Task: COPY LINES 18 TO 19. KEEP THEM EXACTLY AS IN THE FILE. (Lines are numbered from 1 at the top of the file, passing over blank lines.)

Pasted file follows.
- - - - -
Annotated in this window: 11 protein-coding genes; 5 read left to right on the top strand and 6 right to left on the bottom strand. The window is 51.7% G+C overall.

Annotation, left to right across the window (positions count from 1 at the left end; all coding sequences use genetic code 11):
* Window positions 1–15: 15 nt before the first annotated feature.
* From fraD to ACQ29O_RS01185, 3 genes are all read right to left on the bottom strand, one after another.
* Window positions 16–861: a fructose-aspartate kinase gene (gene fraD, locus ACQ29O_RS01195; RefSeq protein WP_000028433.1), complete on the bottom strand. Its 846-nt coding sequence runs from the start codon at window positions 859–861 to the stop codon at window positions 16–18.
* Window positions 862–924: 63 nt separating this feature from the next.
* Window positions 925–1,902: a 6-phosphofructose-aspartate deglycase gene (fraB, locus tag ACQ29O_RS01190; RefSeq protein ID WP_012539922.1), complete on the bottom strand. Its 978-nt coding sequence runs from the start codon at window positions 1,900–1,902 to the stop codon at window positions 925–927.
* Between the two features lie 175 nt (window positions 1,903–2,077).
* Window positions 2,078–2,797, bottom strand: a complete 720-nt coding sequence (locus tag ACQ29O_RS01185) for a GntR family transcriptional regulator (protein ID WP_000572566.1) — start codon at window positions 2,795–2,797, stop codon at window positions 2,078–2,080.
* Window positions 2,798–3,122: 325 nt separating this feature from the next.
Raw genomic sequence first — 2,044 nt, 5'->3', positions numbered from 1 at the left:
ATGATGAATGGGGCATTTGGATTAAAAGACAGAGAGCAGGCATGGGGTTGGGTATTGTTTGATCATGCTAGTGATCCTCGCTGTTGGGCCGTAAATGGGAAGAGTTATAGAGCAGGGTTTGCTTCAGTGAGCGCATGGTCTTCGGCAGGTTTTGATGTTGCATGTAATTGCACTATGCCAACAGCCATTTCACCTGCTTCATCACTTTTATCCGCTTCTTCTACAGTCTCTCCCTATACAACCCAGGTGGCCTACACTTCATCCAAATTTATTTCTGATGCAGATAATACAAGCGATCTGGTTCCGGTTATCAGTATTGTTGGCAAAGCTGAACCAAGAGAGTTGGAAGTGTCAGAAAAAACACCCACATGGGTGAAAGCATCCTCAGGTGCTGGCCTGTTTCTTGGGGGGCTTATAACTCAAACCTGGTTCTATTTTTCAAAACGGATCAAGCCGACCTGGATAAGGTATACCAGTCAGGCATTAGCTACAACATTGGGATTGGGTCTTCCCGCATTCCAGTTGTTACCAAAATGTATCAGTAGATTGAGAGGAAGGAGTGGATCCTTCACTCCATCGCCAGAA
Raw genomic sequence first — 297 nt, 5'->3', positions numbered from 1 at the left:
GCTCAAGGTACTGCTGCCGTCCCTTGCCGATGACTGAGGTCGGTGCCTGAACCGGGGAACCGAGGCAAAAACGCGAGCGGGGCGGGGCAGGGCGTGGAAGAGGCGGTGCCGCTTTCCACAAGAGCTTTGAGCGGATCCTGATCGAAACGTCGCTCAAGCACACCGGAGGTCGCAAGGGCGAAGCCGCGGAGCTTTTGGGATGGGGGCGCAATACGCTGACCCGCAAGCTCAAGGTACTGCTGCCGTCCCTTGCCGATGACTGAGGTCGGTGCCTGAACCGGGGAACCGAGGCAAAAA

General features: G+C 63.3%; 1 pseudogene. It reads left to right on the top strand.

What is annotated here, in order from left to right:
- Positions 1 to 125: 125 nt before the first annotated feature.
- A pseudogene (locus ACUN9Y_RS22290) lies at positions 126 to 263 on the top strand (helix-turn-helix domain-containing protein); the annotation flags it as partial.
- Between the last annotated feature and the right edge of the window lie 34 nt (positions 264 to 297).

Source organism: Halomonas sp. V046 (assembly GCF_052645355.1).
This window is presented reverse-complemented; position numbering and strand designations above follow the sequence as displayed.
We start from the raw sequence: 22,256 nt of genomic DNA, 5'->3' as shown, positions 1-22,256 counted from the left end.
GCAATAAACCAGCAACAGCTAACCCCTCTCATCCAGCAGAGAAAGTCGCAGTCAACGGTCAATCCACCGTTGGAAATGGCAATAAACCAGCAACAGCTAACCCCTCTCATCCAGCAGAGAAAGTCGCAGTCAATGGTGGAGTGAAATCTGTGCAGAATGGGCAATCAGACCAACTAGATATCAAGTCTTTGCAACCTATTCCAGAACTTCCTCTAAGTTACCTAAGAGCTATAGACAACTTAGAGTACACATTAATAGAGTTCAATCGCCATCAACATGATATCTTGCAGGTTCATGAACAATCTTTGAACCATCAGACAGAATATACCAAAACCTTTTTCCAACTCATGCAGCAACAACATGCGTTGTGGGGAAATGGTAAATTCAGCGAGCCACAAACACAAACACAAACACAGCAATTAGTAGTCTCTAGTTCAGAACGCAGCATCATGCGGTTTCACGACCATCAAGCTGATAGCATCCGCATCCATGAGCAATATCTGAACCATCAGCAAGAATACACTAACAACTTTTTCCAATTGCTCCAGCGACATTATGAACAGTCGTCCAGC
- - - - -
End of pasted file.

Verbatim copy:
- A pseudogene (locus ACUN9Y_RS22290) lies at positions 126 to 263 on the top strand (helix-turn-helix domain-containing protein); the annotation flags it as partial.
- Between the last annotated feature and the right edge of the window lie 34 nt (positions 264 to 297).